"... Random sampling is a powerful tool for gathering information about a group by considering only a small part of it. We discuss some broadly applicable paradigms for using random sampling in combinatorial optimization, and demonstrate the effectiveness of these paradigms for two optimization problems ..."
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Cited by 8 (2 self)
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Random sampling is a powerful tool for gathering information about a group by considering only a small part of it. We discuss some broadly applicable paradigms for using random sampling in combinatorial optimization, and demonstrate the effectiveness of these paradigms for two optimization problems on matroids: finding an optimum matroid basis and packing disjoint matroid bases. Applications of these ideas to the graphic matroid led to fast algorithms for minimum spanning trees and minimum cuts. An optimum matroid basis is typically found by a greedy algorithm that grows an independent set into an the optimum basis one element at a time. This continuous change in the independent set can make it hard to perform the independence tests needed by the greedy algorithm. We simplify matters by using sampling to reduce the problem of finding an optimum matroid basis to the problem of verifying that a given fixed basis is optimum, showing that the two problems can be solved in roughly the same ...
Design is as easy as optimization
 In 33rd International Colloquium on Automata, Languages and Programming (ICALP
, 2006
"... We consider the class of maxmin and minmax optimization problems subject to a global budget (or weight) constraint and we undertake a systematic algorithmic and complexitytheoretic study of such problems, which we call problems design problems. Every optimization problem leads to a natural design ..."
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Cited by 7 (0 self)
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We consider the class of maxmin and minmax optimization problems subject to a global budget (or weight) constraint and we undertake a systematic algorithmic and complexitytheoretic study of such problems, which we call problems design problems. Every optimization problem leads to a natural design problem. Our main result uses techniques of FreundSchapire [FS99] from learning theory, and its generalizations, to show that for a large class of optimization problems, the design version is as easy as the optimization version. We also observe a close relationship between design problems and packing problems; this yields relationships between fractional packing of spanning and Steiner trees in a graph, the strength of the graph, and the integrality gap of the bidirected cut relaxation for the graph. 1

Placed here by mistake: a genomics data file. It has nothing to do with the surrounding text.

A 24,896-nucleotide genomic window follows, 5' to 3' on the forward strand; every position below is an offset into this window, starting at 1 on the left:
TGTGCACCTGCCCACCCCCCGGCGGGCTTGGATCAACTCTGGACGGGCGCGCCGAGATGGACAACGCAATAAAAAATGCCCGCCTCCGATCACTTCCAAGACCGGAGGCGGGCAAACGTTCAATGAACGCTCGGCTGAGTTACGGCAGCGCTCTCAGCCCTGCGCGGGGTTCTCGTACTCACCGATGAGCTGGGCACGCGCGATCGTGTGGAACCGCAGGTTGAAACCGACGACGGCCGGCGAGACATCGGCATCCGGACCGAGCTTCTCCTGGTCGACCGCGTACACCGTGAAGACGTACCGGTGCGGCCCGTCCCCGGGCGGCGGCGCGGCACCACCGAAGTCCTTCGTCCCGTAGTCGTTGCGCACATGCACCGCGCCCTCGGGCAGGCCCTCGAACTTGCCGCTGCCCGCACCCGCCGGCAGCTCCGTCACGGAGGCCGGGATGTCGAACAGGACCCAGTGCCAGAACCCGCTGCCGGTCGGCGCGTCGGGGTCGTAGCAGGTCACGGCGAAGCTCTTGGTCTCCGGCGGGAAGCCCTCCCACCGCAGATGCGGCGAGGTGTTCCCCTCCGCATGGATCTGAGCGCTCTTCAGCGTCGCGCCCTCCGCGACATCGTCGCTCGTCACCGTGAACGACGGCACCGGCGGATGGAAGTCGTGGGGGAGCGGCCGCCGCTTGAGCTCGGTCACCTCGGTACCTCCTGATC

Experimental Study of Minimum Cut Algorithms
 M.S. DISSERTATION, MIT
, 1997
"... Recently, several new algorithms have been developed for the minimum cut problem that substantially improve worstcase time bounds for the problem. These algorithms are very different from the earlier ones and from each other. We conduct an experimental evaluation of the relative performance of thes ..."
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Cited by 6 (0 self)
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Recently, several new algorithms have been developed for the minimum cut problem that substantially improve worstcase time bounds for the problem. These algorithms are very different from the earlier ones and from each other. We conduct an experimental evaluation of the relative performance of these algorithms. In the process, we develop heuristics and data structures that substantially improve practical performance of the algorithms. We also develop problem families for testing minimum cut algorithms. Our work leads to a better understanding of practical performance of the minimum cut algorithms and produces very efficient codes for the problem.